There is currently a technical preview being held for the upcoming EA shooter Battlefield 2042. To be a part of this preview, players had to sign an NDA stating they won’t share any details or videos of the test. But as you might expect, some folks aren’t taking the NDA seriously. EA says this is a mistake and warns that players breaking this agreement may find themselves banned from playing 2042 when it releases later this year.
As reported by Eurogamer, not long after the technical preview went live earlier this week for some players on PC, people began to upload and stream footage of this early 2042 build. EA began yanking these videos off the web as fast as they could, but this being the internet, it’s basically impossible to scrub the net clean of EA’s still-in-development shooter.
That leads us to yesterday, when EA firmly reminded playtesters of the NDA they signed and warned them what might happen if they continue to break it.
Adam Freeman, lead community manager at EA Studios Europe, shared a series of tweets and updates on Twitter about the ongoing BF2042 preview. He explained that EA has already got a bunch of useful data, shared news that the PS5 portion of the test has been canceled this weekend and other tidbits. But Freeman ended his thread with a series of warnings.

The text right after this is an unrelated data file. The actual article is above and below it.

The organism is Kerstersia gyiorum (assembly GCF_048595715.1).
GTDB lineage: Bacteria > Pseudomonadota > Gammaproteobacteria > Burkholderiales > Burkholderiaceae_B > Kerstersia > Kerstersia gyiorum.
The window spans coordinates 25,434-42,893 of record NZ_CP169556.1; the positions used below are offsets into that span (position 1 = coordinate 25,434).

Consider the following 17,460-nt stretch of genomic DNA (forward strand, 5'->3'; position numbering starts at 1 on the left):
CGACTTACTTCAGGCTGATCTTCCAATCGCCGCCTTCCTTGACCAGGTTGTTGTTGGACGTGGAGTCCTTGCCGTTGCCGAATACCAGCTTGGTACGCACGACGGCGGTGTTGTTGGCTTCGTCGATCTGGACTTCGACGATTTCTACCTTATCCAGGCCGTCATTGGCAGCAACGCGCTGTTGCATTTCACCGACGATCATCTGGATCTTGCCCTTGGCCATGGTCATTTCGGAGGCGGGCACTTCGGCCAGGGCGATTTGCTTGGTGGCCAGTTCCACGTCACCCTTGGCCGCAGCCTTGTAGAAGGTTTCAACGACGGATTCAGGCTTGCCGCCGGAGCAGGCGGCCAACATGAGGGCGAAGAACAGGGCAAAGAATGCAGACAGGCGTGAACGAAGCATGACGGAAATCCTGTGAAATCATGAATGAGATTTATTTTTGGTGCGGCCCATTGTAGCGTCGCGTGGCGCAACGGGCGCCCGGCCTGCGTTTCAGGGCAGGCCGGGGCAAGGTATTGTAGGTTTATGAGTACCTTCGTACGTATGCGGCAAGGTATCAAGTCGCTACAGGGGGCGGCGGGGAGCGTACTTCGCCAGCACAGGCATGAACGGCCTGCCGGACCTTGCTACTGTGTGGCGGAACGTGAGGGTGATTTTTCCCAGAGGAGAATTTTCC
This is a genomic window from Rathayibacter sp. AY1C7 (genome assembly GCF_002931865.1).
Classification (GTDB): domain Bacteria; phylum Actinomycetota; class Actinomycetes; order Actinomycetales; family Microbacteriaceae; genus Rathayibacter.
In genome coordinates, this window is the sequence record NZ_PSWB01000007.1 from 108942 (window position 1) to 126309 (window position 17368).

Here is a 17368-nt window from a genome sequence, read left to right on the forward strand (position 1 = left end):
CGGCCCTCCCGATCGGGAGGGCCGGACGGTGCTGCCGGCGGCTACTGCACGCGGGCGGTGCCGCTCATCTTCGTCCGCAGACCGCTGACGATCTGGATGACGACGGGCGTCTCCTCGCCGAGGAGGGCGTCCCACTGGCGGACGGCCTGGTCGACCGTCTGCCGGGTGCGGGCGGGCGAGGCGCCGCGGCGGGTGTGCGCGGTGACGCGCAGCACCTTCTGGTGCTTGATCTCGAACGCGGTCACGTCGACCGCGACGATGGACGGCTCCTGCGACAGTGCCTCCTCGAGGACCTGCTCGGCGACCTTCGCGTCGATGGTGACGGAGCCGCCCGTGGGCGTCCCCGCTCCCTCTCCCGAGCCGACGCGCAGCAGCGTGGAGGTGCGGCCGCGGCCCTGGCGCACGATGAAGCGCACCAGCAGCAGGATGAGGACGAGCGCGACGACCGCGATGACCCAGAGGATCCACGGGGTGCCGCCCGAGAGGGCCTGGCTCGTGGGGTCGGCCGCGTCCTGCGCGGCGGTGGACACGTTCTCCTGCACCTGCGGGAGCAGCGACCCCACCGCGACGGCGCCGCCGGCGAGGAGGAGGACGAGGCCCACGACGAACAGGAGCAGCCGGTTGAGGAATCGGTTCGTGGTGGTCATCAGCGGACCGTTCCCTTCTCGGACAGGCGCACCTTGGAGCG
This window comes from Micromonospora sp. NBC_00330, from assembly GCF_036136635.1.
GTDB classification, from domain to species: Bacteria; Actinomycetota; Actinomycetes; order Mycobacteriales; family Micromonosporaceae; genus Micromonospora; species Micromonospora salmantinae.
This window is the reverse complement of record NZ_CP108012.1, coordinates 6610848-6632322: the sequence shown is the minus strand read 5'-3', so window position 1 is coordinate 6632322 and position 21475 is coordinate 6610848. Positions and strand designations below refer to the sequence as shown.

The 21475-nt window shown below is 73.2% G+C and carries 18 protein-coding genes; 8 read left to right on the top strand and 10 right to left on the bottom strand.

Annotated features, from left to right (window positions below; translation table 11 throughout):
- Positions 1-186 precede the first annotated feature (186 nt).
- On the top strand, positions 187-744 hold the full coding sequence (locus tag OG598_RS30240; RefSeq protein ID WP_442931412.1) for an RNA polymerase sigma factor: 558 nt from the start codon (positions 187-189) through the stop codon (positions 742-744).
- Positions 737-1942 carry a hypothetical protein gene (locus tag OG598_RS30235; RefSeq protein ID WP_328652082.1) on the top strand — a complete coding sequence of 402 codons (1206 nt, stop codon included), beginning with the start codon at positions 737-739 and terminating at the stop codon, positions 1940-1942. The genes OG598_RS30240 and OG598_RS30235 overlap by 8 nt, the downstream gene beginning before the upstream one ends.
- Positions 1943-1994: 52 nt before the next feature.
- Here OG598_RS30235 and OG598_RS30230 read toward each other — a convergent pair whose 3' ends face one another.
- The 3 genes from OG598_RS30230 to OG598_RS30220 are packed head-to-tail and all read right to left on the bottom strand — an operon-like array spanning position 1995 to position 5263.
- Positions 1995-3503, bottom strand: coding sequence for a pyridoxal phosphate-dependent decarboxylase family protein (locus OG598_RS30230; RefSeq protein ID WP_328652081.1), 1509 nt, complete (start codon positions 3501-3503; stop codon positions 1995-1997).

“Codes for Xbox have started to roll out,” tweeted Freeman “And if you’re thinking about sharing them to a friend, don’t – they won’t work. You also don’t want to share your account information with folks either, that’s going to end badly for you. Super Badly.”
He continued, reminding folks that get access to this preview are under a strict NDA that forbids any videos, screenshots, and streaming. He also explained that breaking this NDA could result in strikes against channels. He ended the thread with a warning that breaking the rules could have long-term consequences.
“Break the rules, expect to lose access to both the Technical Playtest, future EA Tests, and potentially access to 2042 itself when it releases,” said Freeman. “We’ve already removed plenty of people from the Playtest in these past 48 hours, and they won’t be able to play this weekend.”
This seems a bit harsh when compared to how Microsoft and 343 handled the Halo Infinite technical preview last month. Players who were involved in that test were freely allowed to stream footage of the game and share information about it. We even wrote about it on this very site a few times. However, it seems EA and Dice aren’t keeping things as open with their tests. This could also be more of a scare tactic than a real plan. Kotaku has reached out to EA about these warnings.